All these actions will help you to understand the texture and discover the best way to recreate it in a drawing.
After you have that pleasant feeling of the concept’s recognition, take a couple of photos. They will refresh your memory in the future. You can use them while creating studies and working on independent art projects.
Natural textures are so broad that it’s difficult to get bored observing them. Each example of bark is unique. The same is true of the patterns of moss, lichen, or other organic “decorations” that may cover it. And the inner patterns of wood fibers may be surprisingly diverse as well.
Below you’ll find some photo examples of texture from my collection.
Drawing Wood Grain Texture with Colored Pencils
Let’s start with a simple study. It is a close-up fragment of wooden texture. I’ve put it here for demonstration purposes. We should understand the general principles of this exercise before we move on to the next one.
Exercise 1 – Flat Texture Study
We’re dealing with a flat surface, its pattern, and micro-relief. There’s no need to think about the entire form that this texture may be covering. It’s like looking at a tree very closely – we see the details of the surface and disregard the volume of the trunk itself.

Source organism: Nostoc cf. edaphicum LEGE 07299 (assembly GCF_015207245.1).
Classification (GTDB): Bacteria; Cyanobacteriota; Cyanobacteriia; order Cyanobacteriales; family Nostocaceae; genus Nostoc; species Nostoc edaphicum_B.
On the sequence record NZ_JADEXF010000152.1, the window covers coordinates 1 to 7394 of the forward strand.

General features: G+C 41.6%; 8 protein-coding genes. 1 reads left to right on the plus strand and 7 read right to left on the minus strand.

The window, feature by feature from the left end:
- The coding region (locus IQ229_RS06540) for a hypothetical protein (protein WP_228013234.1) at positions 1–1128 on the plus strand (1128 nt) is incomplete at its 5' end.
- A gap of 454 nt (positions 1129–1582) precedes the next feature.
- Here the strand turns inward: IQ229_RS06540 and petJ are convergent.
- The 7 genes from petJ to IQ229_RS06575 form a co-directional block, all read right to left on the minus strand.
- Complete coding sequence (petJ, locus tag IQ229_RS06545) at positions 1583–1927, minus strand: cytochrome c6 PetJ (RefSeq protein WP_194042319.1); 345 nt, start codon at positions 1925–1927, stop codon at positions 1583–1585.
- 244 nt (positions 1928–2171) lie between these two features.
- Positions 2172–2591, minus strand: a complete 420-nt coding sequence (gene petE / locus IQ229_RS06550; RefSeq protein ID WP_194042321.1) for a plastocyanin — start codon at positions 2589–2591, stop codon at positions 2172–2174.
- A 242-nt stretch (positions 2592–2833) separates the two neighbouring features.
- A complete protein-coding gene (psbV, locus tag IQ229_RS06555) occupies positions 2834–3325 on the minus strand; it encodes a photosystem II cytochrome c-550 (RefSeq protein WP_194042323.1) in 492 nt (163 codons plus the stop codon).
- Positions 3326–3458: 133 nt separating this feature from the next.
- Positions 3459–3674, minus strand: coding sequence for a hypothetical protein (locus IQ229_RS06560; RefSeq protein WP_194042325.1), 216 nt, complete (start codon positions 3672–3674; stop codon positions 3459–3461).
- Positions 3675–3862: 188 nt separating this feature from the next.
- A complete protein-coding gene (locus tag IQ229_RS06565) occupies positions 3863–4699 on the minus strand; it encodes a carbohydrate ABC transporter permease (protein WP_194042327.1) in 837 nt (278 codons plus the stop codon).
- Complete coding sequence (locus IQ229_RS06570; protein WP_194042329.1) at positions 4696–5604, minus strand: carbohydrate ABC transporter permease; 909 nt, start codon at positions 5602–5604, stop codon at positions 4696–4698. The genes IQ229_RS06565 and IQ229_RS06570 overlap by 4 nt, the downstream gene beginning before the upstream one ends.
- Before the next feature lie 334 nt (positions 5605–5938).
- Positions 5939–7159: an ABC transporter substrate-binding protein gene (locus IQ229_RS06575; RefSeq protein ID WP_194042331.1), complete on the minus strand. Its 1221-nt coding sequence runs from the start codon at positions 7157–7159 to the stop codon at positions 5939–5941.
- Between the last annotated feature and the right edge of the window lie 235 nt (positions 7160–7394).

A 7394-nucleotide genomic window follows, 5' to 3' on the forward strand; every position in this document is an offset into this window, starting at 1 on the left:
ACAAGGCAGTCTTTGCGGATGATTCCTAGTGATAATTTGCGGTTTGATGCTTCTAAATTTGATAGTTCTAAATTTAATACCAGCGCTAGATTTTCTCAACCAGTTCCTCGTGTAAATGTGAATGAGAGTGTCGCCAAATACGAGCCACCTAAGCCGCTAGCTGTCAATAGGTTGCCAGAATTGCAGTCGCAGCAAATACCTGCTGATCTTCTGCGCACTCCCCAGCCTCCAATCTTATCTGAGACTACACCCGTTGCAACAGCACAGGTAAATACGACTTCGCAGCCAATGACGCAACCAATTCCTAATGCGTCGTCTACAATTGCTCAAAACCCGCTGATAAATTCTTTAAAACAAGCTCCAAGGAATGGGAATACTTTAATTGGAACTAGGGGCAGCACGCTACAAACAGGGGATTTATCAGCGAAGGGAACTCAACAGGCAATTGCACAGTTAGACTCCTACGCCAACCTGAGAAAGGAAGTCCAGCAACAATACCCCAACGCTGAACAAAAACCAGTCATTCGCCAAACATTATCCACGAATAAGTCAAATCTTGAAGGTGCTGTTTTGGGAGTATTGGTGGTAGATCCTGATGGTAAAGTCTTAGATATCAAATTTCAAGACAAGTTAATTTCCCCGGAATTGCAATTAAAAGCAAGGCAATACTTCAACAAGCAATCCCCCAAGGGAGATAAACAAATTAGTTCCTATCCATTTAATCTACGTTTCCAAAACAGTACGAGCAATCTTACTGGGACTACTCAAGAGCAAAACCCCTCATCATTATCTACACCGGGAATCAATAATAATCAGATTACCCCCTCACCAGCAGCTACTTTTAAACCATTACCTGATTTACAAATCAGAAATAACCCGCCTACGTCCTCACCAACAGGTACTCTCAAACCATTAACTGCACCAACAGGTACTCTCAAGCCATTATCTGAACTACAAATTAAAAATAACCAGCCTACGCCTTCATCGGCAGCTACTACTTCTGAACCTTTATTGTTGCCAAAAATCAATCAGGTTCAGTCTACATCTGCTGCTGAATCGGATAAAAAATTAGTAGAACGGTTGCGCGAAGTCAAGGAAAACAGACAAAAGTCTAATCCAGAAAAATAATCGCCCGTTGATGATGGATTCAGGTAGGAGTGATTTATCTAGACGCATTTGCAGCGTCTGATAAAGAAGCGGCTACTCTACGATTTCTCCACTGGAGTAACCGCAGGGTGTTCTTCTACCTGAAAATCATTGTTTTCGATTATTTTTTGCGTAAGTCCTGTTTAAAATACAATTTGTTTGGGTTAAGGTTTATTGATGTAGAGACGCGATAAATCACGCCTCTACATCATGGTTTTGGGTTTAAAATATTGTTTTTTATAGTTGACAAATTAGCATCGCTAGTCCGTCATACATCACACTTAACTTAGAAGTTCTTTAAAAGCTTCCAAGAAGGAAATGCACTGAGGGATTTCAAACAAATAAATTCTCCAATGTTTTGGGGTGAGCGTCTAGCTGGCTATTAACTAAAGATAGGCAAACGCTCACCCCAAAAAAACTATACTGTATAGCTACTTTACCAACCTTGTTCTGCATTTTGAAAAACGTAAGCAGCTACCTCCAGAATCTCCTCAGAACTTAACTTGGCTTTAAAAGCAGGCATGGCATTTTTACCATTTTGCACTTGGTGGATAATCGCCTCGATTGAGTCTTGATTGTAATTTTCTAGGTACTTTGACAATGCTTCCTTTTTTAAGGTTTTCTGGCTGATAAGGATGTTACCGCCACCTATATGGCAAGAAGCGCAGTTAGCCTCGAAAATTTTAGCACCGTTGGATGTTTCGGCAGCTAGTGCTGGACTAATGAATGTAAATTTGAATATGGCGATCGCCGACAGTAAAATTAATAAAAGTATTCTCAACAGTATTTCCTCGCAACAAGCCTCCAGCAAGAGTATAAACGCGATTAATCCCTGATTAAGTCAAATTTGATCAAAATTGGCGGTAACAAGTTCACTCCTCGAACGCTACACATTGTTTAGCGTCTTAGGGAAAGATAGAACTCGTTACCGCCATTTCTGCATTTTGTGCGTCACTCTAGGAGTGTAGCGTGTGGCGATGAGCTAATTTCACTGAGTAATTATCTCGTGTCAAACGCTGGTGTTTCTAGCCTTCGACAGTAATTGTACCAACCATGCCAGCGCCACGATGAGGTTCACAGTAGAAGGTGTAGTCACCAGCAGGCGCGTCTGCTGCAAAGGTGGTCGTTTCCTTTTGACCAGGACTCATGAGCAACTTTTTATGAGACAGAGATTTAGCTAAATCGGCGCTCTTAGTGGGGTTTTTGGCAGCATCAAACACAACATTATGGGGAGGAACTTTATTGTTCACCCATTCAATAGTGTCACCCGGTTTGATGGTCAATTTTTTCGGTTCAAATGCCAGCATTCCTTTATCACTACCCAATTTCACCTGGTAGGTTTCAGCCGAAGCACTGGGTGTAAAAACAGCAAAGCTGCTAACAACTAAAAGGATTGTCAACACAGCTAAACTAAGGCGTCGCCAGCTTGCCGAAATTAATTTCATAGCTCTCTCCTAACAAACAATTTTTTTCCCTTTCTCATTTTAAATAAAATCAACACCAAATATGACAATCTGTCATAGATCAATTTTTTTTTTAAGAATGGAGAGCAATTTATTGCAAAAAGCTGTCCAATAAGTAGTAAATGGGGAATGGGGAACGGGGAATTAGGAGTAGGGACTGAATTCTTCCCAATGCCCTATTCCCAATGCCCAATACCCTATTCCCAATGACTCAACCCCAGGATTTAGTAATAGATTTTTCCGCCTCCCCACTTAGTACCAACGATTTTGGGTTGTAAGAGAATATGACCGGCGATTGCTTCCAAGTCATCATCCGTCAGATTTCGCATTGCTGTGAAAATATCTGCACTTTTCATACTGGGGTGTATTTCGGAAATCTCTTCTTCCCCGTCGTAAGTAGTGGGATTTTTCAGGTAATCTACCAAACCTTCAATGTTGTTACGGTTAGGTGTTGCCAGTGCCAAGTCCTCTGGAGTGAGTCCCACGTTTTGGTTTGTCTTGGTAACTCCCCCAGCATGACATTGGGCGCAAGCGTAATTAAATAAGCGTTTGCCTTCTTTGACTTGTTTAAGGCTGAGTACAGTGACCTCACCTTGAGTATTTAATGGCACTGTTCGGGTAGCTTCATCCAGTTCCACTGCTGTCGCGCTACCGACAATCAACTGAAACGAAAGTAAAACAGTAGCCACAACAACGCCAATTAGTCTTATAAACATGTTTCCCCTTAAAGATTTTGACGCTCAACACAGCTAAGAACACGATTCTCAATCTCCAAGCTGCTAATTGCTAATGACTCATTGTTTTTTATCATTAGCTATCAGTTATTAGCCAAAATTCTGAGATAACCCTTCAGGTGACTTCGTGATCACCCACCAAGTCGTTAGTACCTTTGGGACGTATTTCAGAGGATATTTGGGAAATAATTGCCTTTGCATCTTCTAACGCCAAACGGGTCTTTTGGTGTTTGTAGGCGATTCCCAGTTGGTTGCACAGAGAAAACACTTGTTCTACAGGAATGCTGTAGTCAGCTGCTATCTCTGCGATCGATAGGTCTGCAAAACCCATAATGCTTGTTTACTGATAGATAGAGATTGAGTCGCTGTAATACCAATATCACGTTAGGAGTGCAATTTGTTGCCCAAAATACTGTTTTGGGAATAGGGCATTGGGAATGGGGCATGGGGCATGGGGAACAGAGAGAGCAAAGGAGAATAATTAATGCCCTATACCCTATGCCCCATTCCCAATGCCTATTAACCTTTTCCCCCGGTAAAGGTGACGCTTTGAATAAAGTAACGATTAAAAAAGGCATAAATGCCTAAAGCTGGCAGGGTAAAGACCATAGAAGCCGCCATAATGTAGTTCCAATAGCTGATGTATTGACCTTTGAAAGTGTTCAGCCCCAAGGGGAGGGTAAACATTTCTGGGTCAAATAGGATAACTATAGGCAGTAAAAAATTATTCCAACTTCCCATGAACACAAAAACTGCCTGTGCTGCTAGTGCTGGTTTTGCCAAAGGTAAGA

The size of the texture sample may be quite small – for example, mine is only 4.5 × 3 cm. (About 1.8″ × 1.2″.)
Outline a rectangle, a square, or a circle with a graphite pencil. This shape will be the borders of our sample. Then, fill it with the close-up fragment of the chosen texture.
The process may be slightly different, depending on the case. In general, we start with the general values and color, gradually increasing the density of layers. Then come the details. As a last step, you can burnish your sample or apply some color on top to unify it.
Here is the process for the sample below:
- I created a base layer with Raw Umber.
- I marked the grain pattern, using Van Dyck Brown.
- With Walnut Brown, I added more lines, refining the pattern.
- I applied more strokes of Raw Umber to make the color more natural.
Exercise 2 – Texture Study on the Cube Model
Great news – our second task is more challenging!
In the previous study, we dealt only with the relief and values of the texture itself. In this exercise, we’ll start with a primary form that will affect the appearance of the surface. It’s up to you to choose the form – it may be a cube, a sphere, a cylinder, or even something more complex.